For Boris Becker, it was bigger than his two Wimbledon championships.
Becker teammed with Eric Jelen Saturday to overcome a 2-set deficit in their doubles match and help West Germany win the Davis Cup championship from Sweden with an insurmountable 3-0 lead in the 5-match final.
Becker and Jelen defeated Stefan Edberg and Anders Jarryd, 3-6, 2-6, 7-5, 6-3, 6-2, and together with Friday's two singles victories, the result gave West Germany its first Davis Cup.
"We beat Sweden away, on clay, by 3-0, and that makes it very special," Becker said. "For me to win the Davis Cup is an all-time high. It even beats Wimbledon because in this event it is a full year of play."
West German captain Nikki Pilic attributed his team's success to the rapport among the players.
"Our team spirit has been one-for-all, all-for-one," he said.
Sweden, the defending champion, was playing in its sixth successive final and had been expected to retain the Cup with a record fourth victory in 5 years.
As host, Sweden had picked Goteborg, where it had won two previous finals, and had laid its favorite indoor clay court especially for the event.
But after Carl-Uwe Steeb, ranked 74th in the world, upset No. 1 Mats Wilander from two sets down in the opening singles, and Becker then defeated Wimbledon champion Edberg in straight sets, Sweden's defense was in jeopardy.
Edberg and Anders began well, breaking Jelen twice and Becker once--on a double fault--in the opening 2 sets. The Swedes had pressured the less-experienced Jelen, and Becker's frustration at being repeatedly shut out of the action spilled over in the third set when a disputed call allowed Edberg and Jarryd to tie, 30-30, after being down, 30-0, on serve.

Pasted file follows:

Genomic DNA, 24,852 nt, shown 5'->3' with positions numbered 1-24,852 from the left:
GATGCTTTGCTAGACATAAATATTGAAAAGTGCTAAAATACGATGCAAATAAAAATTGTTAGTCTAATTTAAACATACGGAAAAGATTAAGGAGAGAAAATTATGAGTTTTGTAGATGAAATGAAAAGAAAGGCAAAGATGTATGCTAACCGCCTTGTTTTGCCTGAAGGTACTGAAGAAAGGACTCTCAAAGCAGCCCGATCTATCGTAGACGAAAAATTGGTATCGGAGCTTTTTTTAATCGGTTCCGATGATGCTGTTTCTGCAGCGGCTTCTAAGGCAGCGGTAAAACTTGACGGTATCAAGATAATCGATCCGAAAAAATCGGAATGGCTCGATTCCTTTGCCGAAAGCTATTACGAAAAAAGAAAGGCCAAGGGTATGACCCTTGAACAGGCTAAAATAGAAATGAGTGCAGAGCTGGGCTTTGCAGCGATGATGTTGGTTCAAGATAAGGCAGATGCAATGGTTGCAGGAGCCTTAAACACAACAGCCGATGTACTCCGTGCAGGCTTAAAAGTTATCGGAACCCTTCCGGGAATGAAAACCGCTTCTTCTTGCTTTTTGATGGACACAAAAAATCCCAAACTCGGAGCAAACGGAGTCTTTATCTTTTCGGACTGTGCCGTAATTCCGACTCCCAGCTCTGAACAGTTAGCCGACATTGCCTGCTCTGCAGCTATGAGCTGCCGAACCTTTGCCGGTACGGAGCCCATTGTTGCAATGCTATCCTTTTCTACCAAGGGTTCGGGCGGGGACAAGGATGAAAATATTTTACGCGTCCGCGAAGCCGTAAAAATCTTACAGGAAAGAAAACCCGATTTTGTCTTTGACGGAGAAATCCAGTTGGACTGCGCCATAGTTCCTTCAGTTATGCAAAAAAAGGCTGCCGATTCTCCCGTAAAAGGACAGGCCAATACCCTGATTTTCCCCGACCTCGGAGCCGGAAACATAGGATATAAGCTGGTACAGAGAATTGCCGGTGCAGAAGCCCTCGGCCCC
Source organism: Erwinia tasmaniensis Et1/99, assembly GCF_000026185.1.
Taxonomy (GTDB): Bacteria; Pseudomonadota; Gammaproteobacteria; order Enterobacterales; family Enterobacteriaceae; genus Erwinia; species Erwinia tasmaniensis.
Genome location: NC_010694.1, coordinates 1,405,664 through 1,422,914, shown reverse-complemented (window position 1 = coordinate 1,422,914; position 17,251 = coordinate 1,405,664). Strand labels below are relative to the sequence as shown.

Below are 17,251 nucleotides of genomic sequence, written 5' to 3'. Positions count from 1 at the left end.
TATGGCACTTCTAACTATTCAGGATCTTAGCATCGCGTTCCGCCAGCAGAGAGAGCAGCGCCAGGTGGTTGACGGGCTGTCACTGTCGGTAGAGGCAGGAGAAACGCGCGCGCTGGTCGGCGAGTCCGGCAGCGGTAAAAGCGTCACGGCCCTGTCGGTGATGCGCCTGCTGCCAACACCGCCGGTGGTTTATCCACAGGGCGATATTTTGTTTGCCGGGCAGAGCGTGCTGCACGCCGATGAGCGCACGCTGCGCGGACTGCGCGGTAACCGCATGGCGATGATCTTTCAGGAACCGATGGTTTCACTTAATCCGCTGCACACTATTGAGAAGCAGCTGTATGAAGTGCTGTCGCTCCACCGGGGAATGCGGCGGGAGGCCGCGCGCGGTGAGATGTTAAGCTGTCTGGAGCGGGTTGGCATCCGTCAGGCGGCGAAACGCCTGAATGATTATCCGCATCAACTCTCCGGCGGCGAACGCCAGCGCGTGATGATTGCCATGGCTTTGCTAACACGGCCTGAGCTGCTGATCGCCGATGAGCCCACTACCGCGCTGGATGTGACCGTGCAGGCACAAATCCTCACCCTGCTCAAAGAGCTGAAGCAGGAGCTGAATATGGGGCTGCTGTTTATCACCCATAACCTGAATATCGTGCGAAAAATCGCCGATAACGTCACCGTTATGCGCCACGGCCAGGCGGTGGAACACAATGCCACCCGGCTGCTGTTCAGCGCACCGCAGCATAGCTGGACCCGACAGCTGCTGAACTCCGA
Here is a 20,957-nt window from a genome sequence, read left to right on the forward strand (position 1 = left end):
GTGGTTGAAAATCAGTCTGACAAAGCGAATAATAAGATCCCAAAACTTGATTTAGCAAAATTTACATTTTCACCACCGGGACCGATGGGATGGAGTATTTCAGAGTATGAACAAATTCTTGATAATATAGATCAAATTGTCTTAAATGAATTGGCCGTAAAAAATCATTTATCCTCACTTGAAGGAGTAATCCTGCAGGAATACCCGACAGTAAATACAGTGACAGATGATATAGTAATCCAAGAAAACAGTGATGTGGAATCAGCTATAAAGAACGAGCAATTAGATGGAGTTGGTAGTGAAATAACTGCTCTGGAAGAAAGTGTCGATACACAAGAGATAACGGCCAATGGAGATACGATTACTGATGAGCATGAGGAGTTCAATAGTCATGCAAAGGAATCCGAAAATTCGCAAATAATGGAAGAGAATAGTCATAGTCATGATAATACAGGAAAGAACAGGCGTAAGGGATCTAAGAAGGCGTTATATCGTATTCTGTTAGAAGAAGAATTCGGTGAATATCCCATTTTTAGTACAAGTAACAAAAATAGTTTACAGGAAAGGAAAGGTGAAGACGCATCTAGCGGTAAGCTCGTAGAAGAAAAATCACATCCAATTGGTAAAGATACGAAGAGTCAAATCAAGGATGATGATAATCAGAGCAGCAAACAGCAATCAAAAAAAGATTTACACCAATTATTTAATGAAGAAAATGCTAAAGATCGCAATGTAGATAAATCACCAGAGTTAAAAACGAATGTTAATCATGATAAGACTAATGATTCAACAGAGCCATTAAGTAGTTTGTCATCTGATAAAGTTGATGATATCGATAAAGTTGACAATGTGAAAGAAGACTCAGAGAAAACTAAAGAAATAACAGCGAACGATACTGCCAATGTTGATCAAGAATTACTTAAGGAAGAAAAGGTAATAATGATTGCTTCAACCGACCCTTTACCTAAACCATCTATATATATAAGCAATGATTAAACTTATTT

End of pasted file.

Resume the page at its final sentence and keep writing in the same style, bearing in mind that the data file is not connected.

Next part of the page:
Becker lunged at the ground with his racket, receiving a warning.
But Becker shrugged off the incident and concentrated on coaxing errors from the Swedes, who were broken at love to give the West Germans a 5-3 lead when Jarryd hit a volley into the net.
Sweden then broke West Germany, but Jarryd lost his serve again on another error to give West Germany the third set.
Edberg, who beat Becker in this year's Wimbledon final, was the only player to hold serve throughout the match. But Jarryd struggled more and more, failing to hold a service game in the last two sets.
At match point, Becker produced a superb backhand volley that sealed the victory.
West Germany's victory avenged a 3-2 loss to Sweden at Munich in the final 3 years ago.
West Germany's only other appearance in a final ended in a 5-0 defeat by the United States in 1970, but this year West Germany, spearheaded by Becker, has been invincible.
They won their three matches before the final by 5-0 scores.